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Nov 21, 2013 (3 years and 11 months ago)

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Smart Grid
Darren D. Gill
October 2010
2
Smart Grid Attributes
The US Department of Energy has characterized a smart grid as
having the following attributes:

Enables informed participation by the customer

Accommodates all generation and storage options

Enables new products, services, and markets

Provides power quality for the digital economy

Optimizes assets and operates efficiently

Anticipates and responds to system disturbances
• Operates resiliently against attack and natural disaster
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Key Smart Grid Aspects
Smart Meters:
- Advanced Metering Infrastructure with two way
communications
Distribution Automation:
- Advanced sensors throughout grid – smart relays,
smart switches, etc.
- Dynamic optimization of distribution network
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Smart Meters
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Act 129 of 2008 - Smart Meters
• Each EDC must file plans to replace all of its meters over
the next 15 years (or sooner upon an individual customer’s
request and payment of cost, and on all new construction).
• New meters must be capable of “bidirectional
communication,” i.e., capable of allowing EDCs to measure
usage on at least an hourly basis and to communicate
consumption and energy price to the customer.
• EDCs must offer optional time-of-use and real time rates to
all customers on a voluntary basis.
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Act 129 of 2008 - Smart Meters
• Smart Meter compliance plans were filed by
August 14, 2009.
• Comments submitted by September 25, 2009.
• Technical conferences held in October 2009.
• Evidentiary hearings held in November 2009.
• Awaiting Commission Decisions.
• Network development and installation grace period of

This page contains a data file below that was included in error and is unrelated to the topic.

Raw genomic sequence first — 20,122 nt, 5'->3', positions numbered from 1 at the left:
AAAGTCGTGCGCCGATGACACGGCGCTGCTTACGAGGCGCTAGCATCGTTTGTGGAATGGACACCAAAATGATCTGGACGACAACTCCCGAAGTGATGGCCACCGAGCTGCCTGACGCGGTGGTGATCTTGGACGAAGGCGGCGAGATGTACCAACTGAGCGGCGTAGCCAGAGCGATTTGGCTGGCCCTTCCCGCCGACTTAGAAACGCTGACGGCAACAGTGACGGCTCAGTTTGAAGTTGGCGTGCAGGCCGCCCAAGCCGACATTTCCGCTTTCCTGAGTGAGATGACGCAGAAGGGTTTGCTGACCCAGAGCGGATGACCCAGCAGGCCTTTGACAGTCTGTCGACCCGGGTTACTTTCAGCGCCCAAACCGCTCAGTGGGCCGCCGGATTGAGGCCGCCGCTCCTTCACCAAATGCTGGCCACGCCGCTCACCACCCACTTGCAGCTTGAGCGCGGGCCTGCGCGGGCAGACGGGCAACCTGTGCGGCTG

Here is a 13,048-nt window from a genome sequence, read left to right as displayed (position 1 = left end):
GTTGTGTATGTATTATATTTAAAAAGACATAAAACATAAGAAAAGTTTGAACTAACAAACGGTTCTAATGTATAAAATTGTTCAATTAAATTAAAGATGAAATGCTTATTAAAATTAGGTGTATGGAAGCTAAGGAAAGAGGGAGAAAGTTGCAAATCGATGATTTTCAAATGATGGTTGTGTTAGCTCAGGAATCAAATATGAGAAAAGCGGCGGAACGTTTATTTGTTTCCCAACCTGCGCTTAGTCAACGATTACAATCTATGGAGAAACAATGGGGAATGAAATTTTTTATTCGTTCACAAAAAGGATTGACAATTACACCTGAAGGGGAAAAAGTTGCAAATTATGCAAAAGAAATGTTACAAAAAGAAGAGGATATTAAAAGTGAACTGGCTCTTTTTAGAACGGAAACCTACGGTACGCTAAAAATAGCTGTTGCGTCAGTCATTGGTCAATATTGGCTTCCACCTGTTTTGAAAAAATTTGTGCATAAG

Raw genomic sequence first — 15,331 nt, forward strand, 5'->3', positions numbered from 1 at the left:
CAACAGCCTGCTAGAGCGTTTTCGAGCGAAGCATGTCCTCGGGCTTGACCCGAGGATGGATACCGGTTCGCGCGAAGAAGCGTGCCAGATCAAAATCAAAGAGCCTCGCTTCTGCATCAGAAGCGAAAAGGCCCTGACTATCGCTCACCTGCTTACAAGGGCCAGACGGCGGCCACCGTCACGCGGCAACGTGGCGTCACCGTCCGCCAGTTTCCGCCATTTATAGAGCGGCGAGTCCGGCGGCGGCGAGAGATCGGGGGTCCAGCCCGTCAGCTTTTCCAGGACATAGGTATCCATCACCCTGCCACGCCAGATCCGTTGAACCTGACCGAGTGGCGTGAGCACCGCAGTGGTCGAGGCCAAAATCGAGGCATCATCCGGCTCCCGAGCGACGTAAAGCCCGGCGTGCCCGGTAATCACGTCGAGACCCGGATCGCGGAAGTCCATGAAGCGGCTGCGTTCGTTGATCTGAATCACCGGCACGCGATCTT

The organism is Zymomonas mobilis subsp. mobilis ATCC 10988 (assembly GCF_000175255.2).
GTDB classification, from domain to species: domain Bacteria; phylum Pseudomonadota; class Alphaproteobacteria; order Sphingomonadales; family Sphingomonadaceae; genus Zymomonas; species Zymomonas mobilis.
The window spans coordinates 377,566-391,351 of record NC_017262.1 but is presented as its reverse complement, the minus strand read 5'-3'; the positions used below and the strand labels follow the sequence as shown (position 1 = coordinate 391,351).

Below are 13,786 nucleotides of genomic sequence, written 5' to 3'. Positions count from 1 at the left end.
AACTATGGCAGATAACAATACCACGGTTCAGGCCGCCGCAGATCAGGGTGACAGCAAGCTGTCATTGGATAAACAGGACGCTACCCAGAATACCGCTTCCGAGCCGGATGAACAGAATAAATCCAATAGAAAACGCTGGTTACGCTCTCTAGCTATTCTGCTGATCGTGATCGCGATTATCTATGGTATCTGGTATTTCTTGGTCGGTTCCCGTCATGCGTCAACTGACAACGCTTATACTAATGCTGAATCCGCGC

30 months allowed following plan approval.
• Interval meters shall be available to customers during
the grace period.
Required Smart Meter Capabilities
• Bi-directional
Communications
• At least hourly data
delivered at least daily
• Direct consumer access to
usage and price data
• Enable TOU and RTP
• Support automated control
of electric consumption
• Communicate outages and
service restoration

Support Net Metering
• Remote connect &
disconnect
• Support 15 minute or
shorter interval usage data.
• On board meter storage of
data that complies with
nationally recognized non-
proprietary standards
• Open standards and
protocols
• Meter upgrade capability
• Monitor meter voltage

Remote upgrade capability
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8
Smart Meter Rate Recovery

Act 129 allows recovery of reasonable and prudent smart
meter investment

Base rates, including a deferral for future base rate recovery

Reconcilable automatic adjustment clause
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PUC / EDC / Federal Interactions

PUC / EDC / Stakeholder meetings

PUC staff observer in DOE/NIST proceedings
• Staff and Commission provided comments to:
– NIST process
– GAO
– White House’s Office of Science and Technology
– NARUC
– others
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Distribution Automation
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Distribution Automation
• Pennsylvania Legislation:

None
• PA PUC regulations requiring implementation:

None
• Federal Guidance:
– ARRA?
– DOE?
– FCC?
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Distribution Automation

Pennsylvania Projects:

Metropolitan Edison

PPL Electric Utilities

PECO Electric
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Distribution Automation
Rate recovery possibilities:

Traditional base rates

“Infrastructure improvement” surcharge
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PUC / EDC / Federal Interactions

PUC and EDC technical staff partnership

PUC staff observer in DOE/NIST proceedings
• Commission and ARRA funding
– PA Department of Labor and Industry
– PA Department of Community and Economic Development
– PA Workforce Investment Board
– Keystone Development Partnership
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Concerns and Hopes

Concerns:
– Cyber Security
– Who provides the HAN interface?

How much cost should EDCs be asked to bear?

Hopes:
– The Feds evaluate all the smart grid pilots for best practices
– The smart grid is “standardized” to the extent practical
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Conclusion
Contact information:
Darren D. Gill
Supervisor of Electric Reliability
PA Public Utility Commission
dgill@state.pa.us (email)
717.783.5244 (office)
www.puc.state.pa.us (website)